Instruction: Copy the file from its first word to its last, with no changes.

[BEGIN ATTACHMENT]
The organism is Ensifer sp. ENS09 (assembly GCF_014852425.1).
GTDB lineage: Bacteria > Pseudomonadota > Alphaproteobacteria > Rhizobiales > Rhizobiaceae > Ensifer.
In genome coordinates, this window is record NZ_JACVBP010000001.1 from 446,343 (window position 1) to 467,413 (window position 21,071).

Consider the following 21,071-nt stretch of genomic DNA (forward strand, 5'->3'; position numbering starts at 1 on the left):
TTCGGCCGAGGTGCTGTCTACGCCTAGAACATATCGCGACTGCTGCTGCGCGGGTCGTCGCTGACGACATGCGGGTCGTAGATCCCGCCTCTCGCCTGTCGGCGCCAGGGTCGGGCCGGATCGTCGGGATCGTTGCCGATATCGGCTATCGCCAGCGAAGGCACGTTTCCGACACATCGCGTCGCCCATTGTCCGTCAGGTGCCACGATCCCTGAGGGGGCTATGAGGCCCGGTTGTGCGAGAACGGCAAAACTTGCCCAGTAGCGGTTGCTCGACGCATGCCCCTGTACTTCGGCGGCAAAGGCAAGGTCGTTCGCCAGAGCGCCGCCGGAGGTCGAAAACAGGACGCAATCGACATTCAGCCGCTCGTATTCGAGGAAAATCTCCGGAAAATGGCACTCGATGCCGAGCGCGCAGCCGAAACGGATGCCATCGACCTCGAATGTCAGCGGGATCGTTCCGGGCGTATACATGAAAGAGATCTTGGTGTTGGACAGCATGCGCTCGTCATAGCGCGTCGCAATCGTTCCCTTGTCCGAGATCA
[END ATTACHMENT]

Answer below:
The organism is Ensifer sp. ENS09 (assembly GCF_014852425.1).
GTDB lineage: Bacteria > Pseudomonadota > Alphaproteobacteria > Rhizobiales > Rhizobiaceae > Ensifer.
In genome coordinates, this window is record NZ_JACVBP010000001.1 from 446,343 (window position 1) to 467,413 (window position 21,071).

Consider the following 21,071-nt stretch of genomic DNA (forward strand, 5'->3'; position numbering starts at 1 on the left):
TTCGGCCGAGGTGCTGTCTACGCCTAGAACATATCGCGACTGCTGCTGCGCGGGTCGTCGCTGACGACATGCGGGTCGTAGATCCCGCCTCTCGCCTGTCGGCGCCAGGGTCGGGCCGGATCGTCGGGATCGTTGCCGATATCGGCTATCGCCAGCGAAGGCACGTTTCCGACACATCGCGTCGCCCATTGTCCGTCAGGTGCCACGATCCCTGAGGGGGCTATGAGGCCCGGTTGTGCGAGAACGGCAAAACTTGCCCAGTAGCGGTTGCTCGACGCATGCCCCTGTACTTCGGCGGCAAAGGCAAGGTCGTTCGCCAGAGCGCCGCCGGAGGTCGAAAACAGGACGCAATCGACATTCAGCCGCTCGTATTCGAGGAAAATCTCCGGAAAATGGCACTCGATGCCGAGCGCGCAGCCGAAACGGATGCCATCGACCTCGAATGTCAGCGGGATCGTTCCGGGCGTATACATGAAAGAGATCTTGGTGTTGGACAGCATGCGCTCGTCATAGCGCGTCGCAATCGTTCCCTTGTCCGAGATCA